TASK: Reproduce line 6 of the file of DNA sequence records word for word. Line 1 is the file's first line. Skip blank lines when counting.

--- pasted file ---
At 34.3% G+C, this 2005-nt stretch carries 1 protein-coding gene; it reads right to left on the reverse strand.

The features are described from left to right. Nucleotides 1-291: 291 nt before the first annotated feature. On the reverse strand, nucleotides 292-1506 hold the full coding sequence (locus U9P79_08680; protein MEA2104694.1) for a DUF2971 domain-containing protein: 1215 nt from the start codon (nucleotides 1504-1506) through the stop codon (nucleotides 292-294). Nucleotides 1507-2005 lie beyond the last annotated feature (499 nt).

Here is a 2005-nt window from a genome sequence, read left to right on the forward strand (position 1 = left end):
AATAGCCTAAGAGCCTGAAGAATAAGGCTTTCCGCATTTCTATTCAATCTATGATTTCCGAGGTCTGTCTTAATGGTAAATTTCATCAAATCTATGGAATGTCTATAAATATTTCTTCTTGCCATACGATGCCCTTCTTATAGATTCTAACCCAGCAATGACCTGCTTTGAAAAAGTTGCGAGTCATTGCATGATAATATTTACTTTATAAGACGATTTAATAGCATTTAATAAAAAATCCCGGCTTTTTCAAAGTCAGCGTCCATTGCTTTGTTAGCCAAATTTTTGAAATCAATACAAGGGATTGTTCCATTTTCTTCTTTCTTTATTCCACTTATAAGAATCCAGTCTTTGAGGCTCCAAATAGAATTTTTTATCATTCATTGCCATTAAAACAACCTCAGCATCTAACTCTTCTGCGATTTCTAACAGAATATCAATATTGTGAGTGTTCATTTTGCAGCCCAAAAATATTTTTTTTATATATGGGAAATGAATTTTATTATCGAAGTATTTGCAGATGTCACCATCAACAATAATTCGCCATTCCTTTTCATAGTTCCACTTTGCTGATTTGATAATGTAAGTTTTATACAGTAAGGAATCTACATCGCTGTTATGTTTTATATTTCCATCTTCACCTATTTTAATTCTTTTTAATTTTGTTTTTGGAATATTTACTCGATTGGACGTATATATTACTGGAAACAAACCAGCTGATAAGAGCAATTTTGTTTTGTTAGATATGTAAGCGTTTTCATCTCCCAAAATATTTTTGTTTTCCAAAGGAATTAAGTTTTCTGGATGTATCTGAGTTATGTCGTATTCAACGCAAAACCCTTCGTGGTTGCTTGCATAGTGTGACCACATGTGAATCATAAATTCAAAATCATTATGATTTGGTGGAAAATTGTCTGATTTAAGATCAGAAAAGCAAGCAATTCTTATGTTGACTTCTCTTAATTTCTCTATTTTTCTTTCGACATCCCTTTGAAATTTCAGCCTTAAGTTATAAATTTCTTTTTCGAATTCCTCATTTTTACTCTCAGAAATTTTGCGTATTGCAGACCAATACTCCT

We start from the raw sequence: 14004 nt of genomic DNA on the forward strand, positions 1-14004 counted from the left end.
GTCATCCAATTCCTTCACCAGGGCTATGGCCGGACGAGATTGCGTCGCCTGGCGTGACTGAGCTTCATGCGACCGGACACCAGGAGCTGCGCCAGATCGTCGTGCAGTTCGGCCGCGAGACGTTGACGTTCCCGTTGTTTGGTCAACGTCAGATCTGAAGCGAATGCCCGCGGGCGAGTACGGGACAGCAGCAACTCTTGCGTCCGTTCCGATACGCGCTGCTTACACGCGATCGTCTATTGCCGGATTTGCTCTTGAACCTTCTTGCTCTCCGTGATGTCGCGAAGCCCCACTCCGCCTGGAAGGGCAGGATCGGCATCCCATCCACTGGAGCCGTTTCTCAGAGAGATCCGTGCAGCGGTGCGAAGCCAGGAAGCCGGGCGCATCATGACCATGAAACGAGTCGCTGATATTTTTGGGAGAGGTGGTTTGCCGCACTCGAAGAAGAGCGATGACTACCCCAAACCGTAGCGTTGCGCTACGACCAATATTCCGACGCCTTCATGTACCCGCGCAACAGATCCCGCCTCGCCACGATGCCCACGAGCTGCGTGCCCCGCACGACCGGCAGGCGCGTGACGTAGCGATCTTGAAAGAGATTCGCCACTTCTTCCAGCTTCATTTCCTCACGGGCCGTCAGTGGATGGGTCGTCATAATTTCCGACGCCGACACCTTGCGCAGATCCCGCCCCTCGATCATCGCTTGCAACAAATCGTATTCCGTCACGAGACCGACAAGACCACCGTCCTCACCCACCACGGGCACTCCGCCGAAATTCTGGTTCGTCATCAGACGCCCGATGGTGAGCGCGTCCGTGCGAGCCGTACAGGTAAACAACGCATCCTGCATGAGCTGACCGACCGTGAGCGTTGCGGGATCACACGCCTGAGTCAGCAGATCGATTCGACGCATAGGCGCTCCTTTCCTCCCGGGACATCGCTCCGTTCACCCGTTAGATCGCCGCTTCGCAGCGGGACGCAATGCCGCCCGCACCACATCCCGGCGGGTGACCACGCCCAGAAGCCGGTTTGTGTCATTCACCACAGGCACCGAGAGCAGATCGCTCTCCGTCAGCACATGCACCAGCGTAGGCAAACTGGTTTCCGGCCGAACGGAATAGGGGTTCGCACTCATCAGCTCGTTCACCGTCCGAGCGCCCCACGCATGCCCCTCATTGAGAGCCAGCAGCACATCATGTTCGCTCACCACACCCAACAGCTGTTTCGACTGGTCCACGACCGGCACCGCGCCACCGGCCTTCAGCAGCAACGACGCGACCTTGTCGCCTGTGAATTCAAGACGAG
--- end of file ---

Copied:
GTCATCCAATTCCTTCACCAGGGCTATGGCCGGACGAGATTGCGTCGCCTGGCGTGACTGAGCTTCATGCGACCGGACACCAGGAGCTGCGCCAGATCGTCGTGCAGTTCGGCCGCGAGACGTTGACGTTCCCGTTGTTTGGTCAACGTCAGATCTGAAGCGAATGCCCGCGGGCGAGTACGGGACAGCAGCAACTCTTGCGTCCGTTCCGATACGCGCTGCTTACACGCGATCGTCTATTGCCGGATTTGCTCTTGAACCTTCTTGCTCTCCGTGATGTCGCGAAGCCCCACTCCGCCTGGAAGGGCAGGATCGGCATCCCATCCACTGGAGCCGTTTCTCAGAGAGATCCGTGCAGCGGTGCGAAGCCAGGAAGCCGGGCGCATCATGACCATGAAACGAGTCGCTGATATTTTTGGGAGAGGTGGTTTGCCGCACTCGAAGAAGAGCGATGACTACCCCAAACCGTAGCGTTGCGCTACGACCAATATTCCGACGCCTTCATGTACCCGCGCAACAGATCCCGCCTCGCCACGATGCCCACGAGCTGCGTGCCCCGCACGACCGGCAGGCGCGTGACGTAGCGATCTTGAAAGAGATTCGCCACTTCTTCCAGCTTCATTTCCTCACGGGCCGTCAGTGGATGGGTCGTCATAATTTCCGACGCCGACACCTTGCGCAGATCCCGCCCCTCGATCATCGCTTGCAACAAATCGTATTCCGTCACGAGACCGACAAGACCACCGTCCTCACCCACCACGGGCACTCCGCCGAAATTCTGGTTCGTCATCAGACGCCCGATGGTGAGCGCGTCCGTGCGAGCCGTACAGGTAAACAACGCATCCTGCATGAGCTGACCGACCGTGAGCGTTGCGGGATCACACGCCTGAGTCAGCAGATCGATTCGACGCATAGGCGCTCCTTTCCTCCCGGGACATCGCTCCGTTCACCCGTTAGATCGCCGCTTCGCAGCGGGACGCAATGCCGCCCGCACCACATCCCGGCGGGTGACCACGCCCAGAAGCCGGTTTGTGTCATTCACCACAGGCACCGAGAGCAGATCGCTCTCCGTCAGCACATGCACCAGCGTAGGCAAACTGGTTTCCGGCCGAACGGAATAGGGGTTCGCACTCATCAGCTCGTTCACCGTCCGAGCGCCCCACGCATGCCCCTCATTGAGAGCCAGCAGCACATCATGTTCGCTCACCACACCCAACAGCTGTTTCGACTGGTCCACGACCGGCACCGCGCCACCGGCCTTCAGCAGCAACGACGCGACCTTGTCGCCTGTGAATTCAAGACGAG